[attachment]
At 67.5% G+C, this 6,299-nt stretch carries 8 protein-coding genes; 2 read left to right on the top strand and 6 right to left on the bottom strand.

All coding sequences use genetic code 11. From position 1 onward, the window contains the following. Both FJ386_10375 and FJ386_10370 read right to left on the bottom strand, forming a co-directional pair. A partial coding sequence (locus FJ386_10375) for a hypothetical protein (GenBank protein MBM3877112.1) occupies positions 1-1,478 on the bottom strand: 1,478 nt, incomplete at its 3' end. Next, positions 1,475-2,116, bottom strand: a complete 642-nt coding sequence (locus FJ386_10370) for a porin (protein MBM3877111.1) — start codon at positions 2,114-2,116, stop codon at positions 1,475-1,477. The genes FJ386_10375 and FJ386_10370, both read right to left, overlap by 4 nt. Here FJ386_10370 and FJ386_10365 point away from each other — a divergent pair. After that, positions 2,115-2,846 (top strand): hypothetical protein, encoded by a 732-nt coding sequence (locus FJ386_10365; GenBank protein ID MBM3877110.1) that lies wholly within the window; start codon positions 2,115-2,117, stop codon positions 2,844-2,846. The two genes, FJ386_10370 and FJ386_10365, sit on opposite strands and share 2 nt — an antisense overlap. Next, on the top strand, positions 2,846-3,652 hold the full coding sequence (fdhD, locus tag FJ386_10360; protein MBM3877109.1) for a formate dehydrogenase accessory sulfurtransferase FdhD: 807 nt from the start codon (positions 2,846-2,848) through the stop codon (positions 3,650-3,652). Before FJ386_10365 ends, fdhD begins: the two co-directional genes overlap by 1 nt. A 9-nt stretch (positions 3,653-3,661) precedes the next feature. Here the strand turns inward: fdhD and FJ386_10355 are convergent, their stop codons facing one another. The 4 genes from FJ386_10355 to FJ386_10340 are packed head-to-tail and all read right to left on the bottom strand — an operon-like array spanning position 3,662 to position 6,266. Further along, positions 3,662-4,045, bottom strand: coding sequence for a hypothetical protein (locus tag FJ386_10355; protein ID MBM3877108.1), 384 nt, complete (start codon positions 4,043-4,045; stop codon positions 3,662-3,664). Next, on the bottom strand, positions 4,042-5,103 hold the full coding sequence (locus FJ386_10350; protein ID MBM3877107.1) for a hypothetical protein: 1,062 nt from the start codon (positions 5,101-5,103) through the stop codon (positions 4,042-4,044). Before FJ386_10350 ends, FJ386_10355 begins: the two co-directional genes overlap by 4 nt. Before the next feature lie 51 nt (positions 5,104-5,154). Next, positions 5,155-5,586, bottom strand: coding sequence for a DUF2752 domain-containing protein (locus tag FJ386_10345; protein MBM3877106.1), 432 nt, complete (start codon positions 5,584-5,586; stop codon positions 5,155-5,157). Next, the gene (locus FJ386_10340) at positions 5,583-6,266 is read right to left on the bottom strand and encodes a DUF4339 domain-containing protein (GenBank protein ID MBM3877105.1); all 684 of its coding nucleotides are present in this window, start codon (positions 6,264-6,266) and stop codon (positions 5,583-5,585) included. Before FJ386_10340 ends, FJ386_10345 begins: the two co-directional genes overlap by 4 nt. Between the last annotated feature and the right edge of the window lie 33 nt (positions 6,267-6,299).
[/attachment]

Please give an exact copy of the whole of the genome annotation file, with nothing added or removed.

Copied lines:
At 67.5% G+C, this 6,299-nt stretch carries 8 protein-coding genes; 2 read left to right on the top strand and 6 right to left on the bottom strand.

All coding sequences use genetic code 11. From position 1 onward, the window contains the following. Both FJ386_10375 and FJ386_10370 read right to left on the bottom strand, forming a co-directional pair. A partial coding sequence (locus FJ386_10375) for a hypothetical protein (GenBank protein MBM3877112.1) occupies positions 1-1,478 on the bottom strand: 1,478 nt, incomplete at its 3' end. Next, positions 1,475-2,116, bottom strand: a complete 642-nt coding sequence (locus FJ386_10370) for a porin (protein MBM3877111.1) — start codon at positions 2,114-2,116, stop codon at positions 1,475-1,477. The genes FJ386_10375 and FJ386_10370, both read right to left, overlap by 4 nt. Here FJ386_10370 and FJ386_10365 point away from each other — a divergent pair. After that, positions 2,115-2,846 (top strand): hypothetical protein, encoded by a 732-nt coding sequence (locus FJ386_10365; GenBank protein ID MBM3877110.1) that lies wholly within the window; start codon positions 2,115-2,117, stop codon positions 2,844-2,846. The two genes, FJ386_10370 and FJ386_10365, sit on opposite strands and share 2 nt — an antisense overlap. Next, on the top strand, positions 2,846-3,652 hold the full coding sequence (fdhD, locus tag FJ386_10360; protein MBM3877109.1) for a formate dehydrogenase accessory sulfurtransferase FdhD: 807 nt from the start codon (positions 2,846-2,848) through the stop codon (positions 3,650-3,652). Before FJ386_10365 ends, fdhD begins: the two co-directional genes overlap by 1 nt. A 9-nt stretch (positions 3,653-3,661) precedes the next feature. Here the strand turns inward: fdhD and FJ386_10355 are convergent, their stop codons facing one another. The 4 genes from FJ386_10355 to FJ386_10340 are packed head-to-tail and all read right to left on the bottom strand — an operon-like array spanning position 3,662 to position 6,266. Further along, positions 3,662-4,045, bottom strand: coding sequence for a hypothetical protein (locus tag FJ386_10355; protein ID MBM3877108.1), 384 nt, complete (start codon positions 4,043-4,045; stop codon positions 3,662-3,664). Next, on the bottom strand, positions 4,042-5,103 hold the full coding sequence (locus FJ386_10350; protein ID MBM3877107.1) for a hypothetical protein: 1,062 nt from the start codon (positions 5,101-5,103) through the stop codon (positions 4,042-4,044). Before FJ386_10350 ends, FJ386_10355 begins: the two co-directional genes overlap by 4 nt. Before the next feature lie 51 nt (positions 5,104-5,154). Next, positions 5,155-5,586, bottom strand: coding sequence for a DUF2752 domain-containing protein (locus tag FJ386_10345; protein MBM3877106.1), 432 nt, complete (start codon positions 5,584-5,586; stop codon positions 5,155-5,157). Next, the gene (locus FJ386_10340) at positions 5,583-6,266 is read right to left on the bottom strand and encodes a DUF4339 domain-containing protein (GenBank protein ID MBM3877105.1); all 684 of its coding nucleotides are present in this window, start codon (positions 6,264-6,266) and stop codon (positions 5,583-5,585) included. Before FJ386_10340 ends, FJ386_10345 begins: the two co-directional genes overlap by 4 nt. Between the last annotated feature and the right edge of the window lie 33 nt (positions 6,267-6,299).